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Time to move your VC to the Cloud? — Part 1

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The cloud figuratively hovers in the back of every IT manager’s mind, in terms of making decisions about moving certain types of enterprise applications to it. It’s clear that for several applications the decision is a no-brainer, with clear benefits in costs, management, and real-time performance. For some other applications however, the decision is not so simple.

One thing is clear however, the cloud brings very clear benefits that are important to any modern organisation. The cloud systems are easier to manage, need less internal resources to manage, and work out cheaper in terms of capex and opex (hardware AMC) costs.

A couple of the key concerns that CIOs and CTOs have to consider in order to come to the right decision are reliability and costs. This is especially important in the context of India, where internet connectivity cannot be taken for granted and its costs are a major barrier to adoption of cloud platforms even for those who have bought into SaaS completely.

Key considerations while evaluating Cloud VC

Enterprise grade video collaboration and video conferencing are relatively new entrants to the cloud platform, and several organisations are in the early stages of evaluating Cloud VC offerings. Our team has been studying this in some detail for both our own and our clients’ needs, and we’ve got some early insights to share…

1. Moving quickly and instantaneously to a cloud platform is out of the question for most organisations in India, partly because they have already invested in some legacy systems that are not end-of-life yet. Also the high bandwidth costs make it difficult to move a large number of users to cloud systems. A new organisation or one starting from scratch with its deployment of meeting and collaboration systems, will usually find it much easier to adopt the Clouds.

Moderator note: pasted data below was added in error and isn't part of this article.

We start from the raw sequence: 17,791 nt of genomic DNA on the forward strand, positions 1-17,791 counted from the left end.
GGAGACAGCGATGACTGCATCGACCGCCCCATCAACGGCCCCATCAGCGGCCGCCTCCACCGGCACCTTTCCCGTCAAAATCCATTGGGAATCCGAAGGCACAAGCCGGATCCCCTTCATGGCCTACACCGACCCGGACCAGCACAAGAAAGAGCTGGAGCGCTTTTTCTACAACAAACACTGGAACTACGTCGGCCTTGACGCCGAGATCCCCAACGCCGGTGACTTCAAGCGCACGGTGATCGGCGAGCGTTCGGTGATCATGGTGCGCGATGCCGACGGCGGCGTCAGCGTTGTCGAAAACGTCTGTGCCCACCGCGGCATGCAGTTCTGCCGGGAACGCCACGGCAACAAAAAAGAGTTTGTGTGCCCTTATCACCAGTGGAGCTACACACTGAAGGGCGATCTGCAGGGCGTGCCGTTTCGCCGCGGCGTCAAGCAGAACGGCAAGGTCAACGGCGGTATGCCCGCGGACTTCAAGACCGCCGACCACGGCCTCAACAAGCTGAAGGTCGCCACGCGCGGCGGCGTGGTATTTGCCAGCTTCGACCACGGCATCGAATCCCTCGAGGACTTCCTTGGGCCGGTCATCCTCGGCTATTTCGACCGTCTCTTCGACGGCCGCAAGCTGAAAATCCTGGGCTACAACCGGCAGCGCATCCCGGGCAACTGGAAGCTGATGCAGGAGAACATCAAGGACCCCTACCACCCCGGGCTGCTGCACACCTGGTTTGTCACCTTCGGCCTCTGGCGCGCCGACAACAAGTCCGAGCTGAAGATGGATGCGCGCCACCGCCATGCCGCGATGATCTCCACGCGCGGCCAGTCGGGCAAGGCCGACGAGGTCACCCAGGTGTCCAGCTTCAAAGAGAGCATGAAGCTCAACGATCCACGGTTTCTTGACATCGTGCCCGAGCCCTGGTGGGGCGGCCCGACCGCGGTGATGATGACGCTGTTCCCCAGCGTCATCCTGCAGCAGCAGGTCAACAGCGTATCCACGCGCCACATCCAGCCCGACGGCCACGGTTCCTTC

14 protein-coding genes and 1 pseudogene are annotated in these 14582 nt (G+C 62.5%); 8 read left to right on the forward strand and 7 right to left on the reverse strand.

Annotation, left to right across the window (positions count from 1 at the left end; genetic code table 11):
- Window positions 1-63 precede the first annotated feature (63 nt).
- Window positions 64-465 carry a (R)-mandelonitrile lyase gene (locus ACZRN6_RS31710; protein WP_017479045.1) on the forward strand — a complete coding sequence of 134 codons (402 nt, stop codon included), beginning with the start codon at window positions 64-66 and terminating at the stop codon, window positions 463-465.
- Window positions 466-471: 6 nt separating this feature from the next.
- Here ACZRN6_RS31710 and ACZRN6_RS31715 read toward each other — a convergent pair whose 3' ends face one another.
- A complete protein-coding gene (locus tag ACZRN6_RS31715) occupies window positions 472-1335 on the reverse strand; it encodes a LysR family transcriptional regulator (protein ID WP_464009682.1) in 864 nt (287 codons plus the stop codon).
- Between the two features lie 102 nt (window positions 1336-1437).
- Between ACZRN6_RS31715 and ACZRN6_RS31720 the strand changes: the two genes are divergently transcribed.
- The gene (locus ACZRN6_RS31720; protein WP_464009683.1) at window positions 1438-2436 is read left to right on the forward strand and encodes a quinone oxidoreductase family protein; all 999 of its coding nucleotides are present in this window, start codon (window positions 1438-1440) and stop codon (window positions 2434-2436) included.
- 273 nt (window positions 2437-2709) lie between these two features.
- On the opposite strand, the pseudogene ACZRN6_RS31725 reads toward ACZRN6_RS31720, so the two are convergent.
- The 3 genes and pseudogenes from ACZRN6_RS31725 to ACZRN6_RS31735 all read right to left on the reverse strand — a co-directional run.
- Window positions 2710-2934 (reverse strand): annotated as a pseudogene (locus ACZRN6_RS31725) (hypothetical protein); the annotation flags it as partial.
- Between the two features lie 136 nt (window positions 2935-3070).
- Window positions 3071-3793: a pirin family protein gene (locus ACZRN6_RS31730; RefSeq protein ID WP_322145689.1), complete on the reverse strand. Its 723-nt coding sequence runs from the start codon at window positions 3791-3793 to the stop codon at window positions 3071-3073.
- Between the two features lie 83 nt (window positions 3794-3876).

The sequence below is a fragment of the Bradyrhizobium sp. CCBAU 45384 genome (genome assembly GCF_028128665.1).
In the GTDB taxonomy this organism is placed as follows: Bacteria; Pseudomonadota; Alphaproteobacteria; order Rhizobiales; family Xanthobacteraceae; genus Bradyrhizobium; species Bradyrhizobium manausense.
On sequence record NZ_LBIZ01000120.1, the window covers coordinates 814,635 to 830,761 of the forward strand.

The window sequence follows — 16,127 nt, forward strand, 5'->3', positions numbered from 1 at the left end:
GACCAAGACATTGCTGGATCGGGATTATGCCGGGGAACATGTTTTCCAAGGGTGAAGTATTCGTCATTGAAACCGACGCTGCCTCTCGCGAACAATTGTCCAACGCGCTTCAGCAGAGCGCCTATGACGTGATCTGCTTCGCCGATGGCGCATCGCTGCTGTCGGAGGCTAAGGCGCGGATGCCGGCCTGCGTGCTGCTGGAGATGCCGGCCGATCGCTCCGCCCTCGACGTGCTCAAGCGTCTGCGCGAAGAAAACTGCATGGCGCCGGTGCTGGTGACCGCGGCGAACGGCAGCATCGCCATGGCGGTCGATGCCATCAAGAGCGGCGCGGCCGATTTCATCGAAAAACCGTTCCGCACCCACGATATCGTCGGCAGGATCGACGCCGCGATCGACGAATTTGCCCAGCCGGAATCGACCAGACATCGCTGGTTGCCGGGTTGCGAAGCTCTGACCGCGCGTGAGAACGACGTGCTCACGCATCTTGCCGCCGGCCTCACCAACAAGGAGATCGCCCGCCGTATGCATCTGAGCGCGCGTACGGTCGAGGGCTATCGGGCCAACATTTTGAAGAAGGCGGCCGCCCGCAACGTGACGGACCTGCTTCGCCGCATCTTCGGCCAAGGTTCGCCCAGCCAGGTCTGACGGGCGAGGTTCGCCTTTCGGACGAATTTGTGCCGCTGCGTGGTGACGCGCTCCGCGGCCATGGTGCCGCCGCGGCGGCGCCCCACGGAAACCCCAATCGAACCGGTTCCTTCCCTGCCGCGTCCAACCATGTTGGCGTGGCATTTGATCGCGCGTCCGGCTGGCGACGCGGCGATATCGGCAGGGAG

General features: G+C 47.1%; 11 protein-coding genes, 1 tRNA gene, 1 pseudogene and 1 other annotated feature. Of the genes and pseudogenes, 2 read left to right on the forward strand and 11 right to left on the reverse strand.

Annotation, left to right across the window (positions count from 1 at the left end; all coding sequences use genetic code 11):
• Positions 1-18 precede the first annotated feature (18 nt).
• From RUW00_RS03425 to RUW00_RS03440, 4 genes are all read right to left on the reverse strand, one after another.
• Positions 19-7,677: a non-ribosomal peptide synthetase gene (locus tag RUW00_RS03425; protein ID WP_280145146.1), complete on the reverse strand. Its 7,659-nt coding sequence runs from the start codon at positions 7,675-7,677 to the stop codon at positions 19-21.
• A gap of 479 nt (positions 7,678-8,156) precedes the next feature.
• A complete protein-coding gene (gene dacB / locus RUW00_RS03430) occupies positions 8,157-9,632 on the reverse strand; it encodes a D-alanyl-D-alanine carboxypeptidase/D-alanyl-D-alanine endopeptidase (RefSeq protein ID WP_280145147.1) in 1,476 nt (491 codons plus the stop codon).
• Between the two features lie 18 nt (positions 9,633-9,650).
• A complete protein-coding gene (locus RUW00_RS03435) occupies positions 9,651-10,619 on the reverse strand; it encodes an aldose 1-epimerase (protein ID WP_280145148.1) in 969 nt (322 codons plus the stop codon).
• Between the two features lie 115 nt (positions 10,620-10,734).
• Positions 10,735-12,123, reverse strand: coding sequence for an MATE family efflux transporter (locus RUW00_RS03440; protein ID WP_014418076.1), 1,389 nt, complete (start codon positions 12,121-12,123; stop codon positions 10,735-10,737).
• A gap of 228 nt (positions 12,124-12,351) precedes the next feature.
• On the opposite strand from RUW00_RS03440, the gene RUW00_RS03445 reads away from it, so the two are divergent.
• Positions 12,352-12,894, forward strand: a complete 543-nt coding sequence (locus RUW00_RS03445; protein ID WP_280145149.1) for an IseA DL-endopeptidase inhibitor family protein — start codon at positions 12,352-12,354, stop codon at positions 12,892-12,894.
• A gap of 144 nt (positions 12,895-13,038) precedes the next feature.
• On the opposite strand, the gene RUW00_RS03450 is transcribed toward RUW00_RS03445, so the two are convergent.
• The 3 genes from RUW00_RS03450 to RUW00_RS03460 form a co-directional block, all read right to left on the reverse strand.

2. Most modern networked meeting technologies are still in the early adoption phase for a lot of organisations in India – which means that the end-users and the administrative teams are just getting used to them. The confidence and comfort that they have with these systems need to reach a higher point, if they are to embrace the transition. A prematurely early switch can lead to a loss of confidence and set back the process of broad-based adoption for the organisation.

3. The goal for most businesses today is to make the convenience and benefits of video conferencing available to a broader set of people in the organisation and to connect offices at multiple locations. But this also means an increase in costs either on room hardware or on the AV network infrastructure and these choices are critical.

4. The very broad set of options available to organisations are to shift completely to the cloud, to adopt a hybrid-solution as a stepping stone for leveraging the benefits of Cloud VC or lastly to stick with their owned-AV-network based on hardware (especially MCUs) that they already have.

5. Privacy and reliability concerns are at the back of the mind for the senior management in many organisations along with the usual issues like costs and ROI, when it comes to the adoption of a Cloud VC solution. Defining what level of quality and reliability is going to be the benchmark for VC in the organisation is another key criteria.

Based on what we are seeing, it looks like a hybrid-design solution makes the most sense for video collaboration in India, though the exact form it takes can vary considerably according to organisational needs.

For example, some organisations may choose to move their bridge/MCU function to the cloud, since the costs with a hardware bridge are still substantial. On the other hand, point-to-point calling capability can still be useful to provide redundancy in case cloud access quality drops.

 

We’ll share more of our detailed findings on this topic in Part 2 of this series, coming here in the next few weeks…

(Image Courtesy: Lifesize & Polycom)

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